You are wrong. Father
come. He has to, Chris. He has to.”
Christian’s brows lowered. “You…you aren’t going to cry, are you?”
Tristan pulled himself up, fighting the tears that choked him. After a moment, he rasped out, “I do not cry.”
Christian met his gaze straight on. “Neither do I.” Yet after a long moment, his shoulders sagged and he turned back to the window, staring sightlessly out at the graying evening.
Hands curled into fists stiffly held at his sides, Tristan said in a quiet voice, “If Father does not help, Mother could—” He swallowed.
Christian rubbed his forehead. “Brooks knows that. It is why he has been acting so strangely of late. He…he is afraid.”
Tristan knew that Mr. Brooks only stayed with him and Christian because the tutor believed that once Mother was freed, she’d reward him for his assistance in watching over her sons. At first, the tutor had been rather benign in taking care of them. But as each day passed and the likelihood of Mother returning seemed more remote, Brooks’s temper had changed.
Last week, after he’d been turned away from the earl’s house, Brooks had become more noticeably sullen and cross. He drank heavily and no longer pretended to be polite in speaking to his charges. There were times, in fact, when he was anything but. Tristan rolled his shoulders and winced where a bruise lingered there from the stick Brooks had applied to Tristan’s shoulders for asking yet again if perhaps they should write another letter to Father.
“Does it still hurt?” Christian asked quietly.
“It’s just a bit stiff. I almost forgot about it.”
For a split second, emotion flashed hot and ready across Christian’s eyes. Raw, bloody fury that made Tristan gape in surprise. But in the blink of an eye, the expression was gone and Christian had turned to look out the window once again.
Christian was like that; he hid his feelings well. Mother always said he was like a lake, calm on the surface though a powerful current rumbled beneath. Tristan, meanwhile, was the ocean—his feelings frothed and foamed on the surface, crashing like waves into every situation. Even this one. Especially this one.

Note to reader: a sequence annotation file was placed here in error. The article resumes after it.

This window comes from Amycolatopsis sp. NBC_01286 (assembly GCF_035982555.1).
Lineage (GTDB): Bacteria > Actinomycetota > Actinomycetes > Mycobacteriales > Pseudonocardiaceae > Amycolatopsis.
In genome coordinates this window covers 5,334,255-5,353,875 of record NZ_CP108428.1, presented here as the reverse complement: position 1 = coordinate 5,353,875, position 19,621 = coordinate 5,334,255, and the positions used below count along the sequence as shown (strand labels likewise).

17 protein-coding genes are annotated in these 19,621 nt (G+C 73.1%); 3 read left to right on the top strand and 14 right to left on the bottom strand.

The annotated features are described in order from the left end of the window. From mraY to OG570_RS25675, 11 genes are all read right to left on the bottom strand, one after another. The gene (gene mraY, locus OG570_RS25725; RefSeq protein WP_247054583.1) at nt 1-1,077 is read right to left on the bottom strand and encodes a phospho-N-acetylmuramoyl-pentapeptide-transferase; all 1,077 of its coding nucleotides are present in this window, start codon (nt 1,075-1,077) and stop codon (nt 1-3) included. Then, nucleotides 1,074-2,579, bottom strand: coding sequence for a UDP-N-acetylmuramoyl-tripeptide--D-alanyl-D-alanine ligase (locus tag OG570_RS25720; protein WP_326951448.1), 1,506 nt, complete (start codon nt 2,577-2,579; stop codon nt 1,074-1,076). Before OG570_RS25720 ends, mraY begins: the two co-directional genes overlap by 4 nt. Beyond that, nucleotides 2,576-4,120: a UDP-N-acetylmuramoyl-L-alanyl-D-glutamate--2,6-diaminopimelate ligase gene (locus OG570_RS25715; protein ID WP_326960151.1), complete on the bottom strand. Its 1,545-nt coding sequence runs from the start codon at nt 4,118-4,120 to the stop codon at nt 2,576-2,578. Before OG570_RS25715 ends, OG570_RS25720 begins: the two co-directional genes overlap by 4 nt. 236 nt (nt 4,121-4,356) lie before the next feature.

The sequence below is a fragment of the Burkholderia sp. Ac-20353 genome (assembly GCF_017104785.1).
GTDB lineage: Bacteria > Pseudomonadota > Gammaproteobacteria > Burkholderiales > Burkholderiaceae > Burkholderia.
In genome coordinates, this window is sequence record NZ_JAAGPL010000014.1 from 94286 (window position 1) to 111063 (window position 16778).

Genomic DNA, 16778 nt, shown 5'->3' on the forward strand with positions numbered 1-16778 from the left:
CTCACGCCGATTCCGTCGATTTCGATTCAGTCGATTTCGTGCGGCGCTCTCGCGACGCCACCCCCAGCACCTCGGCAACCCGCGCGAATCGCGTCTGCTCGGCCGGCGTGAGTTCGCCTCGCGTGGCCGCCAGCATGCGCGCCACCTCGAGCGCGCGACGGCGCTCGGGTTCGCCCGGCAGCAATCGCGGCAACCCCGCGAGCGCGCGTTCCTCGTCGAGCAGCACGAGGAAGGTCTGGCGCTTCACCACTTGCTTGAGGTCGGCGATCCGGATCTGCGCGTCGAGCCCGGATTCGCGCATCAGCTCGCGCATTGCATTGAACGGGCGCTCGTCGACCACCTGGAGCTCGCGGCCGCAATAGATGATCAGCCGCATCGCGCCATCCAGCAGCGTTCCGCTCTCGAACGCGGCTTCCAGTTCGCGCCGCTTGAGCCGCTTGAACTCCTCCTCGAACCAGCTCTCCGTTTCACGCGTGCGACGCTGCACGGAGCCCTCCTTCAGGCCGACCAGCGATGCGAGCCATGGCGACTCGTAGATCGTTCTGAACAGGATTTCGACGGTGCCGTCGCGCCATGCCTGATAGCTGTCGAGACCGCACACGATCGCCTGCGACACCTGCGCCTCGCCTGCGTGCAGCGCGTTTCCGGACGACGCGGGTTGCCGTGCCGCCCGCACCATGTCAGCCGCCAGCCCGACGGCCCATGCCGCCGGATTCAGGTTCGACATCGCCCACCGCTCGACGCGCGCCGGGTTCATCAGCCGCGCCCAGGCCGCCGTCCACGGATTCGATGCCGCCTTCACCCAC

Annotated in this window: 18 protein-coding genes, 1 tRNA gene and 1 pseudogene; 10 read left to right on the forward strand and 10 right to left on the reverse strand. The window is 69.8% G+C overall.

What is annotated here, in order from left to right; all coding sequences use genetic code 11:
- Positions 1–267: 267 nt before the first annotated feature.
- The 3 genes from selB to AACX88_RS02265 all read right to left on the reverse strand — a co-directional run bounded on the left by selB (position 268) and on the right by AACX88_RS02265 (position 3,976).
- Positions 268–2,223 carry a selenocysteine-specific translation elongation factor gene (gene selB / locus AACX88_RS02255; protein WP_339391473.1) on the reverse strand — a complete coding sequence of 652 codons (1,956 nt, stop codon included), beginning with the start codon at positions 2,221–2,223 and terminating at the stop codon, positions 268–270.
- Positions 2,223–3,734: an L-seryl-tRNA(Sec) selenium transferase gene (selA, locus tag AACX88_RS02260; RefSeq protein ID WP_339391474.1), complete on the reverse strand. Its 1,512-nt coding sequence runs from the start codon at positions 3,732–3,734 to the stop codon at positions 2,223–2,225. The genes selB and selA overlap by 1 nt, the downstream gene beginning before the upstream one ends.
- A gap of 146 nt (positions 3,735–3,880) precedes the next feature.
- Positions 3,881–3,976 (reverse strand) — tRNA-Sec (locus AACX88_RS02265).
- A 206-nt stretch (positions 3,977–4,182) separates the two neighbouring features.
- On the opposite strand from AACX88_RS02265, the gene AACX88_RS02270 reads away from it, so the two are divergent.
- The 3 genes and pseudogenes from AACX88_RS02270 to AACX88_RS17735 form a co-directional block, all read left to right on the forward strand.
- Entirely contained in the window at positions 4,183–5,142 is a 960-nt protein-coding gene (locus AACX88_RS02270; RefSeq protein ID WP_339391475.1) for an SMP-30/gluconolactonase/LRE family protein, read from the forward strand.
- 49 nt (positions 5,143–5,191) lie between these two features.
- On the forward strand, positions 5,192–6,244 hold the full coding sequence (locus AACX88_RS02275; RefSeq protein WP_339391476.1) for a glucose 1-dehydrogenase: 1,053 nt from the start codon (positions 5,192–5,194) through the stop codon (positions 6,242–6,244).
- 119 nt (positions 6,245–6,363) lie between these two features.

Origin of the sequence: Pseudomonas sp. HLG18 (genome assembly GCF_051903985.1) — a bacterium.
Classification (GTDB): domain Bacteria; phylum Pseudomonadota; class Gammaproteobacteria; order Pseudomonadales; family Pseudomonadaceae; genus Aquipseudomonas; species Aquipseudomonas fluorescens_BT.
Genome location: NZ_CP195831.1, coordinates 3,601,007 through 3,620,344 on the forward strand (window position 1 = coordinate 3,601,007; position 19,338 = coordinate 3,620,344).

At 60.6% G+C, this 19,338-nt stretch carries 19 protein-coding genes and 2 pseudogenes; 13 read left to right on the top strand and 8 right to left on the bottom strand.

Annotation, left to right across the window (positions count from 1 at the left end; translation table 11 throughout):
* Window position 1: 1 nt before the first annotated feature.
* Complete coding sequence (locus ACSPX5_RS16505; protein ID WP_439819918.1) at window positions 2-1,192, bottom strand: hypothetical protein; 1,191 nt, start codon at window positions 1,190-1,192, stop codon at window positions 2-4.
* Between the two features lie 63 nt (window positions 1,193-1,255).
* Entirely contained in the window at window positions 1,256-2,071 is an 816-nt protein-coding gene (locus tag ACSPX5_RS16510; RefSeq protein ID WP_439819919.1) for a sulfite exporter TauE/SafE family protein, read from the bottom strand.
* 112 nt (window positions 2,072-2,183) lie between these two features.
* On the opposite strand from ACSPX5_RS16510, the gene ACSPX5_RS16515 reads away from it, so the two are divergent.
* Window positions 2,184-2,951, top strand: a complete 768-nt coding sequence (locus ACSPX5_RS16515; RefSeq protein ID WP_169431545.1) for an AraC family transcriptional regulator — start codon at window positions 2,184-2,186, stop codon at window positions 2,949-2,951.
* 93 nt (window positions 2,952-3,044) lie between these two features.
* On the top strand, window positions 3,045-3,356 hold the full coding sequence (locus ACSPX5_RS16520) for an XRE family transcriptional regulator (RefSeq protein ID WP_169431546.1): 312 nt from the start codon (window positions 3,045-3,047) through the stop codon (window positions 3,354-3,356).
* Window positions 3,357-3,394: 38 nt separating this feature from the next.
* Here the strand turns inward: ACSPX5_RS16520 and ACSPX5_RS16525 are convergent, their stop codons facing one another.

The distinct roar of drunken laughter erupted from the taproom below. As one, Christian and Tristan turned to look at the closed door. The roar faded a bit, though the noise level was noticeably higher. Somewhere in the midst of that roar was Mr. Brooks, drinking and gambling away what precious little they had left.
Tristan leaned his forehead against the glass. “I hate this.”
Christian turned and looked at his older brother. He loved Tristan and looked up to him, but there were times when his twin seemed to cling to hope when there was none. “We cannot stay here.”
“We have to. For Father.” Tristan sighed, his breath frosting the glass. “Maybe Mr. Brooks can write Father’s man of business and find out why he hasn’t replied—”
“Mr. Brooks has done enough,” Christian said more harshly than he intended. Tristan’s mouth thinned, a wounded look shone in his eyes. A surge of guilt made Christian clasp his hands behind his back. He squeezed his fingers so hard they burned. It wouldn’t do for anyone to see how much his hands were shaking. When he’d sat at the top of the stairs last night, he’d heard far more than he’d shared with Tristan. Mr. Brooks had been talking to a man in a long coat. The tutor owed the man money—a lot of money. Brooks had already sold everything they had of value. All he had left was—
Christian pressed his lips together. He wouldn’t think of it right now. Later tonight, when Tristan was asleep, Christian would think of a way to leave before the tutor decided to sell the only assets they had left. He and Tris would escape, perhaps go to London themselves and find one of Mother’s friends. Perhaps they could even find someone to help her. Someone who cared more than their father.
The thought of the earl burned a hole in Christian’s stomach. He hated his father. Hated him so much that seeing the old man dead wasn’t nearly enough to satisfy the bile that flowed in Christian’s veins. One day, he’d kill his father for what he’d done to him and Tristan. For what the old man hadn’t done for Mother. There the old man sat, surrounded by his title, his lands, his fortune, yet he could not be bothered to keep watch over anyone who was not in his immediate favor. Not even Mother, who had once been wildly in love with the man.
The thought of Mother raised new shadows. It had been almost six months since she’d been dragged from her bed and arrested, thrown into gaol without a word of explanation. For weeks, no one would tell them why she’d been arrested. When Christian had finally overheard the butler telling the housekeeper that Mother had been imprisoned on charges of treason, he’d thought he’d misheard. But he hadn’t.
Even now that day seemed a horrid dream. Mrs. Felts, the housekeeper, had cried, and Melton, the butler, had looked pale and grim. Neither of the boys had understood, of course. All they knew was what Mr. Brooks told them, that Mother was gone, but would come home any day. That the charges could be fought, refuted. But somehow, as the days passed, those words were spoken less and less often, until now, when they weren’t spoken at all.
From the second Mother had been imprisoned, the funds from the earl had stopped. Not a single pence arrived. The servants had gone away, one by one, until only Mr. Brooks was left.